Browsing Doctoral Degrees (Psychiatry) by Author "Kalungi, Allan"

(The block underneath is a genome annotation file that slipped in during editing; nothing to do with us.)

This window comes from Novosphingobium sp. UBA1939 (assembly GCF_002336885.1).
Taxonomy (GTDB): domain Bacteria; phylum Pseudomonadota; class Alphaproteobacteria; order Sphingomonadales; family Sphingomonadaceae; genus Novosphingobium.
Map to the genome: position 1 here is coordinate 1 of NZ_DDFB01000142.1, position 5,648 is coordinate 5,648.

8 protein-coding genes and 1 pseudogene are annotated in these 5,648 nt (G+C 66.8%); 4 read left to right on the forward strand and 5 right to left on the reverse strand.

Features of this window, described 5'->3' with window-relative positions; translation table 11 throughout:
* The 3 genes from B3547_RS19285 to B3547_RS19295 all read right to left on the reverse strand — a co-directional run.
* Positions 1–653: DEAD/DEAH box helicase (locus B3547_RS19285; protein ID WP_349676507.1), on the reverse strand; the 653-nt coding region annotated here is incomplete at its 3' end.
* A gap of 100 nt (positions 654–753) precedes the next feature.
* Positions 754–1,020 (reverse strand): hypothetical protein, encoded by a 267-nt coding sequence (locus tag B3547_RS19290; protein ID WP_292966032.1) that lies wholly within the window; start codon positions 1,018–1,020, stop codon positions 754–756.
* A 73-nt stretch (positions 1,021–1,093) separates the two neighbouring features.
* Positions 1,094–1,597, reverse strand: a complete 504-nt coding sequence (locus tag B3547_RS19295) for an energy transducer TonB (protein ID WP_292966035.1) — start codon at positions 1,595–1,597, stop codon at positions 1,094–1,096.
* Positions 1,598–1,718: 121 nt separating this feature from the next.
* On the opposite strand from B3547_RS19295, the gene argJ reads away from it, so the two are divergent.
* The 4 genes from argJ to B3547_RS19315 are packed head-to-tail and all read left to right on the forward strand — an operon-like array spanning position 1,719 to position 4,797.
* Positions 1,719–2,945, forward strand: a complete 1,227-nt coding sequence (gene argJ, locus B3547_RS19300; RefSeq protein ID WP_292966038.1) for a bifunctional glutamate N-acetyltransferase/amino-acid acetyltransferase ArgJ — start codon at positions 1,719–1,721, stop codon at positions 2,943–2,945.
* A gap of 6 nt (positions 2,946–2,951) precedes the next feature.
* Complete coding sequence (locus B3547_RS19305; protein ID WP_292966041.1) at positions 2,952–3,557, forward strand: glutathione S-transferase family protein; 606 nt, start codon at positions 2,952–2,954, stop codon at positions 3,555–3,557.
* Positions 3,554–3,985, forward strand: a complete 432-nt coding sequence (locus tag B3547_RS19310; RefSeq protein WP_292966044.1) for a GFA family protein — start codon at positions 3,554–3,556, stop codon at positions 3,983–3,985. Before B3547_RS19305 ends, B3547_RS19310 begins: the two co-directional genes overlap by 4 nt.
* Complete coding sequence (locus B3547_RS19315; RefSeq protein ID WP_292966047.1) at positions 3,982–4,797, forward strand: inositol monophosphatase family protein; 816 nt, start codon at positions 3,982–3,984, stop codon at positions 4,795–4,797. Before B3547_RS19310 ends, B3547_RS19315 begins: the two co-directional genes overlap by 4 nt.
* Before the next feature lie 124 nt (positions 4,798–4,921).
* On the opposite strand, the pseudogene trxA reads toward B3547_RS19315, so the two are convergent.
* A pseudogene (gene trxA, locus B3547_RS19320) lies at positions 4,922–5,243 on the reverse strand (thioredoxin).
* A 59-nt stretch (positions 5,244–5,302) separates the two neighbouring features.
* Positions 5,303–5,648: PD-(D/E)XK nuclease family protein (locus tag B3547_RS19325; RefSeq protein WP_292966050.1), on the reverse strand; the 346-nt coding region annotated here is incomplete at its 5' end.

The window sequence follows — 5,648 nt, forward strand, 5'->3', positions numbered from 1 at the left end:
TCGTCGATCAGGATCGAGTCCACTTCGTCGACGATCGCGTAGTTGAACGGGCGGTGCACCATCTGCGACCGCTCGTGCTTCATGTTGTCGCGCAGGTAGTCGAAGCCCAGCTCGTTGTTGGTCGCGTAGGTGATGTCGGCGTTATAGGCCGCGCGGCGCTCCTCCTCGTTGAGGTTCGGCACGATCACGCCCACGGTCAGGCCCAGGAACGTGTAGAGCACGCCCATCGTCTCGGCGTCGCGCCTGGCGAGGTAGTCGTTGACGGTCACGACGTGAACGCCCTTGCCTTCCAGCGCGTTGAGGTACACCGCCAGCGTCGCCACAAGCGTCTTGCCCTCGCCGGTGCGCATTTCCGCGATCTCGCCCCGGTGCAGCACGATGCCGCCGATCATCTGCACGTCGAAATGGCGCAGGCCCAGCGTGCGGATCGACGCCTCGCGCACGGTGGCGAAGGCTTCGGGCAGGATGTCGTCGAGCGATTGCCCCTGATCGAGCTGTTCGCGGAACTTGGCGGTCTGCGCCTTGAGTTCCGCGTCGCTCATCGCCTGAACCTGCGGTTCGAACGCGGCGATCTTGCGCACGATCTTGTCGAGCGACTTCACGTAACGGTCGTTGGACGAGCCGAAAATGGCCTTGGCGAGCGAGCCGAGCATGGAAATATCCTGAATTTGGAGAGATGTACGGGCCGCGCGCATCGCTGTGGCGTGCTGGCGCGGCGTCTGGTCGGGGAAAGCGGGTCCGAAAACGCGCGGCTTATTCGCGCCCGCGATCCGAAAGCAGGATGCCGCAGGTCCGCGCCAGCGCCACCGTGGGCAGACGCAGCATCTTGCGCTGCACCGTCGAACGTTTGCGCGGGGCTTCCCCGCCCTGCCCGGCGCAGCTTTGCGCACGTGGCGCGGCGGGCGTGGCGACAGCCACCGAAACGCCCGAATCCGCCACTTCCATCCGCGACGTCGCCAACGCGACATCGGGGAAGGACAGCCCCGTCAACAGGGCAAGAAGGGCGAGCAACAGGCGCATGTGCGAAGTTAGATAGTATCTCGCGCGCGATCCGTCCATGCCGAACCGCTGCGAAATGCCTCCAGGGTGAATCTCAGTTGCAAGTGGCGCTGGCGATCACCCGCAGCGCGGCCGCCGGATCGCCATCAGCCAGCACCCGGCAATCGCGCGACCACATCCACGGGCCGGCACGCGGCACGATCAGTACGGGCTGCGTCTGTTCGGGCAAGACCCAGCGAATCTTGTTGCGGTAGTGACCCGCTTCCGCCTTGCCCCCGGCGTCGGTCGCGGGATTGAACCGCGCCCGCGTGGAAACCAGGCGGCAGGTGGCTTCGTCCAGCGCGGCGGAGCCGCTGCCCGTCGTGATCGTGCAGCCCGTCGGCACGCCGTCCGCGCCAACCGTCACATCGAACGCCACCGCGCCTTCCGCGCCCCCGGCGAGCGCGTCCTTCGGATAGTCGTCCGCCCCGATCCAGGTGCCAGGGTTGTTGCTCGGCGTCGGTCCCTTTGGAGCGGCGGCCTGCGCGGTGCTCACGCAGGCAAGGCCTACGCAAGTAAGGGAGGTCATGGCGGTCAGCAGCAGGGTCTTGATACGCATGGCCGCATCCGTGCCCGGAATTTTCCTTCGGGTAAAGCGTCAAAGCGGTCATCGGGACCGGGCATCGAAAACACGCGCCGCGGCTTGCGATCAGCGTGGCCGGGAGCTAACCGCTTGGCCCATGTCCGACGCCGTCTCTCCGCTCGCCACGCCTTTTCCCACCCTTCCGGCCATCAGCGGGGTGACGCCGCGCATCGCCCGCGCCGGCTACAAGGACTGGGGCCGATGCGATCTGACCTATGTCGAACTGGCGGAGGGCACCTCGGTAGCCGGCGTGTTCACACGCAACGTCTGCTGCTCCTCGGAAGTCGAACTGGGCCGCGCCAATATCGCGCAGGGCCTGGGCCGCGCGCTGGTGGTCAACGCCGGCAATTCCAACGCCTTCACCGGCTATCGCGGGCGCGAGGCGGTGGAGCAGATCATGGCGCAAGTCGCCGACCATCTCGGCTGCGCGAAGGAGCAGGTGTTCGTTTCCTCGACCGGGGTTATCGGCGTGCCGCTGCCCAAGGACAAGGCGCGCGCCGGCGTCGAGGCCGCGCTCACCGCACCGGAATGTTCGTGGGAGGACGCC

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- ItemInternalizing mental disorders in HIV : the role of environment, telomere length and selected genetic variants(Stellenbosch : Stellenbosch University, 2020-03) Kalungi, Allan; Hemmings, Sian M. J.; Kinyanda, Eugene; Seedat, Soraya, 1966-; Womersley, Jacqueline S.; Joloba, Moses; Stellenbosch University. Faculty of Medicine and Health Sciences. Dept. of Psychiatry.ENGLISH SUMMARY : Background: HIV+ children and adolescents (CA-HIV) suffer from a considerable burden of internalizing mental disorders (IMDs), which are associated with negative outcomes, such as poor academic functioning and faster HIV disease progression. IMDs are complex disorders with unknown etiology, despite significant research efforts. This PhD study aimed to investigate whether acute stress interacts with vulnerability factors (genetic, acquired or a combination of both) to influence the occurrence of IMDs. Methods: The study used data from 736 Ugandan CA-HIV who were recruited into a larger study examining mental health among children and adolescents living with HIV/AIDS in Kampala and Masaka districts of Uganda (CHAKA Study). Cases (n = 368) were CA-HIV who had any internalizing mental disorder (IMD) (depressive disorders, anxiety disorders and PTSD). Controls (n = 368) were CA-HIV who did not have these disorders and were matched with cases on age, site, socio-economic status and sex. Psychiatric disorders were assessed using the Child and Adolescent Symptom Inventory-5 (CASI-5) and the Youth Inventory-4R. Chronic and acute stress classes were determined by hierarchical cluster analysis using an index derived from data on social disadvantage variables. DNA extracted from blood was used for targeted genetic investigations. Specifically, variants in the serotonin transporter gene (SLC6A4: 5-HTTLPR, rs25531, 5-HTTLPR/rs25531 and STin2 VNTR), and tryptophan hydroxylase gene (TPH2: (rs1843809, rs1386494, rs4570625 and rs345177220) were determined. Relative telomere length (TL) was also determined using these samples. Statistical analysis: Socio-demographic variables were compared between cases and controls. Linear regression was used to determine the association between TL and IMDs. Logistic regression was used to: i) determine the association between acute stress and IMDs, and ii) assess the moderating effect of each of the vulnerability factors on the associations identified in (i). Results: Presence of IMDs was associated with accelerated TL attrition over a 12-month period. The T-allele of TERT rs2736100 and the C-allele of TERC rs16847897 were associated with accelerated TL attrition among cases of IMDs (p = 0.007 and p = 0.012, respectively). CA-HIV who experienced severe acute stress were twice as likely to have an IMD compared to CA-HIV who experienced mild acute stress (p = 0.001). Acute stress significantly interacted with chronic stress (p = 0.033) and 5-HTTLPR/rs25531 haplotype (p = 0.049) to influence the likelihood of having an IMD. CA-HIV who experienced severe acute stress and severe chronic stress were four times more likely to be a case of IMDs as compared to those under mild acute stress and mild chronic stress. CA-HIV who possessed the S-A-S-A haplotype and experienced moderate or severe acute stress were respectively fifteen and twelve times more likely to be diagnosed with an IMD compared to CA-HIV who possessed the L-A-L-A haplotype and experienced mild acute stress. Conclusions: IMDs were associated with accelerated TL attrition. Severe chronic stress and 5-HTTLPR/rs25531 haplotype independently interacted with acute stress to increase risk for IMDs among Ugandan CA-HIV. These data support previously identified relationships between IMDs and accelerated biological aging, and provide evidence for the role of serotonin gene-environment interactions in the risk of developing IMDs among CA-HIV in Uganda.